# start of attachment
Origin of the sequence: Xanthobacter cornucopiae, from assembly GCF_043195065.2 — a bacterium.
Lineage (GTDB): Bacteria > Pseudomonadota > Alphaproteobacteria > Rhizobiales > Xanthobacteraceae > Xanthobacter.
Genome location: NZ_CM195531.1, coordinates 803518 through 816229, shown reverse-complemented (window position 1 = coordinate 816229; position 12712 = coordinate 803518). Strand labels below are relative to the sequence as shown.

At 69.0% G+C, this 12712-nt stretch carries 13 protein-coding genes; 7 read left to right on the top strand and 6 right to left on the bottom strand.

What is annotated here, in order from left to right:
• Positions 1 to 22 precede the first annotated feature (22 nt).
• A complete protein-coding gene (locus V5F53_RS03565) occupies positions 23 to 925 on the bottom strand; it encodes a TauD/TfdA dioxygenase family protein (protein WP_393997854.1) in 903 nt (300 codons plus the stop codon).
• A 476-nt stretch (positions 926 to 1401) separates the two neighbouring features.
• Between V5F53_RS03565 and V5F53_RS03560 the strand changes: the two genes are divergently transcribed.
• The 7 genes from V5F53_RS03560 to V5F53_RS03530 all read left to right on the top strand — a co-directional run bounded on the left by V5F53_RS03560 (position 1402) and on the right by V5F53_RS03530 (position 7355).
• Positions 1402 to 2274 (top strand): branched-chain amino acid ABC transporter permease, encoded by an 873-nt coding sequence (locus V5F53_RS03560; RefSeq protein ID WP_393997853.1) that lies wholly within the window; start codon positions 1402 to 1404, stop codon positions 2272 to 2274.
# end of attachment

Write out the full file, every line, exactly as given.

Origin of the sequence: Xanthobacter cornucopiae, from assembly GCF_043195065.2 — a bacterium.
Lineage (GTDB): Bacteria > Pseudomonadota > Alphaproteobacteria > Rhizobiales > Xanthobacteraceae > Xanthobacter.
Genome location: NZ_CM195531.1, coordinates 803518 through 816229, shown reverse-complemented (window position 1 = coordinate 816229; position 12712 = coordinate 803518). Strand labels below are relative to the sequence as shown.

At 69.0% G+C, this 12712-nt stretch carries 13 protein-coding genes; 7 read left to right on the top strand and 6 right to left on the bottom strand.

What is annotated here, in order from left to right:
• Positions 1 to 22 precede the first annotated feature (22 nt).
• A complete protein-coding gene (locus V5F53_RS03565) occupies positions 23 to 925 on the bottom strand; it encodes a TauD/TfdA dioxygenase family protein (protein WP_393997854.1) in 903 nt (300 codons plus the stop codon).
• A 476-nt stretch (positions 926 to 1401) separates the two neighbouring features.
• Between V5F53_RS03565 and V5F53_RS03560 the strand changes: the two genes are divergently transcribed.
• The 7 genes from V5F53_RS03560 to V5F53_RS03530 all read left to right on the top strand — a co-directional run bounded on the left by V5F53_RS03560 (position 1402) and on the right by V5F53_RS03530 (position 7355).
• Positions 1402 to 2274 (top strand): branched-chain amino acid ABC transporter permease, encoded by an 873-nt coding sequence (locus V5F53_RS03560; RefSeq protein ID WP_393997853.1) that lies wholly within the window; start codon positions 1402 to 1404, stop codon positions 2272 to 2274.